Monday, June 28, 2010

Game 75 Recap

[WE data via FanGraphs]

When Joba Chamberlain gave up an RBI double to Rafael Furcal with two outs in the bottom of the eighth, the Yankees looked to be dead to rights. It cut the Yanks' chances of winning from about three percent to one percent. When Mark Teixeira struck out looking on a 97mph fastball from Jonathan Bronxton leading off the ninth inning, it hacked the Bombers' odds of pulling it out by a third once again from 1.2% all the way down to 0.4%.

There wasn't much reason to be hopeful, either. Andy Pettitte had a bad start (by his high standards this year) despite not getting hit all that hard. The Dodgers laid down three consecutive bunts in the third inning and none resulted in outs - Andy made throwing errors on two of them and the third was a single. He gave up two more on a sac fly and a homer in the fourth, putting the Yanks in a 5-0 hole. The offense had been stagnant up until that point, the only two runs they scored coming on a home run by Alex Rodriguez, but unfortunately he was up after Teixeira and you can't hit a grand slam with the bases empty.

A-Rod did his job of not using up an out, poked a single through left field and advanced on defensive indifference before Robinson Cano drove him in with a double. Jorge Posada singled, moving Cano to third, and advanced on indifference as Curtis Granderson was in the process of working a tough 8 pitch walk from Broxton to load the bases. All of a sudden the Yanks had the go-ahead run at the plate and still only one out.

Recent call-up Chad Huffman (who came in for an injured Brett Gardner) let two 96mph heaters pass, one for a ball and one for a strike, but smacked the third one into right field, driving in Posada and Cano. Colin Curtis, who was also in Scranton not too long ago, battled through a 10 pitch at bat against Broxton and grounded a ball to first. James Loney fielded it and instead of trying to start an inning-ending double play at second or throw home to save the run, he attempted to get the force at first and then throw home. However, Granderson beat the ball to the plate and the score was tied at six runs apiece.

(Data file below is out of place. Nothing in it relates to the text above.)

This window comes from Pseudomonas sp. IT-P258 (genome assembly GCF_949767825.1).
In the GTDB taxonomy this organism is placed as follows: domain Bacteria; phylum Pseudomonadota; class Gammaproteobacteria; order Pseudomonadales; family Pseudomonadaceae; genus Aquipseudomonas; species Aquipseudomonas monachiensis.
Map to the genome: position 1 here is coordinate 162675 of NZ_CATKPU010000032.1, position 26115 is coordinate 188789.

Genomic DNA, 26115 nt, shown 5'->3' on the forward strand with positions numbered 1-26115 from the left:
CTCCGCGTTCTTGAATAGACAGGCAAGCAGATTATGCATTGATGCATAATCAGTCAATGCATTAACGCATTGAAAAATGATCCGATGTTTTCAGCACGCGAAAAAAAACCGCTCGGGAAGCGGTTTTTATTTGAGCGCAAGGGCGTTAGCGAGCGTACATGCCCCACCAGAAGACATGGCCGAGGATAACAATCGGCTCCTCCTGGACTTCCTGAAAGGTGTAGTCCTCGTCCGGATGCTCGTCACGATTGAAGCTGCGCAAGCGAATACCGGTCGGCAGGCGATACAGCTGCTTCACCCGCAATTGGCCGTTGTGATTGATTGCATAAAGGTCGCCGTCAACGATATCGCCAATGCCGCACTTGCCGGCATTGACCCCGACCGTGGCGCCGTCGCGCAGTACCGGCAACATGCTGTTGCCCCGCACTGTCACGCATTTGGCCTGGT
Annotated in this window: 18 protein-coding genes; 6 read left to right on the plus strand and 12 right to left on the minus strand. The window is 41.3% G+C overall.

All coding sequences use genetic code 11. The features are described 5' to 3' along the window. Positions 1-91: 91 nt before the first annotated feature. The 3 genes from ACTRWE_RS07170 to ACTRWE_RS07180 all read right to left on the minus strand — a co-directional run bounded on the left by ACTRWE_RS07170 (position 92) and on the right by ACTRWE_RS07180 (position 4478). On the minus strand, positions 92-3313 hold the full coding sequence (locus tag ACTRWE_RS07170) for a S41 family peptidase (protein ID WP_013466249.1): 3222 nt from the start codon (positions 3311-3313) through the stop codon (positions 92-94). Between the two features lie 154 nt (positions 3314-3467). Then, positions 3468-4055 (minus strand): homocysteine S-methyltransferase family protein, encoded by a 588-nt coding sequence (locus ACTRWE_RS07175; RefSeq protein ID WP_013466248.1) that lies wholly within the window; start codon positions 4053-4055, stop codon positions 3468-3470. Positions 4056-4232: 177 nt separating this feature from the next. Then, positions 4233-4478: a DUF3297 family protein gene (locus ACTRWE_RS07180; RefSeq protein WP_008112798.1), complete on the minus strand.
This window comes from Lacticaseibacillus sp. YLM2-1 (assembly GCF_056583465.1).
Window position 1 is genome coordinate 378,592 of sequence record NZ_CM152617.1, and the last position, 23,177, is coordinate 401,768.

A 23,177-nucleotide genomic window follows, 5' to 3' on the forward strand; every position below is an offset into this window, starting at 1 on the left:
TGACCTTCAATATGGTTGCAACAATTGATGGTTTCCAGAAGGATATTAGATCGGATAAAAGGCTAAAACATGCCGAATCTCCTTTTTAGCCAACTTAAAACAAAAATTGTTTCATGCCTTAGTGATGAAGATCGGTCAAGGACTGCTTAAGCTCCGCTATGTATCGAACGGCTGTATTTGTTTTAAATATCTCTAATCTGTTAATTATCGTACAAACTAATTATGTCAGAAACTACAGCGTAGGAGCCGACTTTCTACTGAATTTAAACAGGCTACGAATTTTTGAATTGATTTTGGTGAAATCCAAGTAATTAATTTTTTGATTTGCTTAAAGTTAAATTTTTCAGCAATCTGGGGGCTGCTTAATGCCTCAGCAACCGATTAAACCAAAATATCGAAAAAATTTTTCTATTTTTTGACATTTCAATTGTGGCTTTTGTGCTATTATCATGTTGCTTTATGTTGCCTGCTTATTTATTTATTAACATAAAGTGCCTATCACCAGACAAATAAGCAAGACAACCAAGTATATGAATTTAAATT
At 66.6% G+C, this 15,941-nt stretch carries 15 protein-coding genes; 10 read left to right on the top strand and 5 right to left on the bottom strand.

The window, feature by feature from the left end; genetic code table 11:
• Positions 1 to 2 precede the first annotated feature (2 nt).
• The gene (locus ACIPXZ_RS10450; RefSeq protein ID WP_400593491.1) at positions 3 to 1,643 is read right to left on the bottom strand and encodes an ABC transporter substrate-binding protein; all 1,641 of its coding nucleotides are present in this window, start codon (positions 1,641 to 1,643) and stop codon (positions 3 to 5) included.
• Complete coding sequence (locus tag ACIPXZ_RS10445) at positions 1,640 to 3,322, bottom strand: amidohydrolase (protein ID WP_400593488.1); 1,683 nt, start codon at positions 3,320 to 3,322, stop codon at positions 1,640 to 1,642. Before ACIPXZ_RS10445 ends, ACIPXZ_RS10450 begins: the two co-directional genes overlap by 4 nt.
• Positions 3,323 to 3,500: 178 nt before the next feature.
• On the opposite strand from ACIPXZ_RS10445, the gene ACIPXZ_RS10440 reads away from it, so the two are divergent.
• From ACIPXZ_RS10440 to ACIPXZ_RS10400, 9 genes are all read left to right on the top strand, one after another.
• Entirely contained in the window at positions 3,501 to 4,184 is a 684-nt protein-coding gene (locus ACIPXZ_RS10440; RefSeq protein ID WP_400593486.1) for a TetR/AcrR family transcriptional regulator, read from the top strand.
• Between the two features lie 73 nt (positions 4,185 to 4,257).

The Dodgers intentionally walked Derek Jeter and retired Frankie Cervelli, but the Yankees had made a divine comeback and gave themselves a chance to steal the series on their way out of the City of Angels.

It wouldn't take long. Riding the momentum of the moment, Girardi went to Mariano Rivera and he took down the side in order in the bottom of the ninth. Robinson Cano rewarded the aggressive move by launching a two run homer in the 10th off of George Sherrill (who Torre brought in specifically for him) to give the Yanks the lead. James Loney led off the bottom half of the inning with a single but Rivera struck out Russell Martin (who got ejected after throwing a tantrum over a pitch that was obviously a strike) and Reed Johnson (who was 3-4 on the night at that point) before inducing a game inning grounder from Jamey Carroll.

Without looking up the specifics, it's feels like it's been a long time since the Yankees have had a miraculous late comeback like this one [Update: Larry says it's the biggest 9th inning rally since April 2007]. It would have been sweet regardless, but the fact that it nailed down a series victory and came against some old friends makes it a little bit sweeter. The team has the day off today as they head back home and rest up before a three game set against the Mariners.


  1. Thanks for the h/t Jay, although I would be remiss if I didn't give credit to Bob Lorenz on YES Extra Innings last night, who initially provided that particular nugget.

  2. I remember that game in 2007 against the Indians. I was listening to it in my office on, turning down the sound every time I heard footsteps outside the door. I couldn't mask what I was doing when A-Rod hit the walk-off and I yelled down the hall.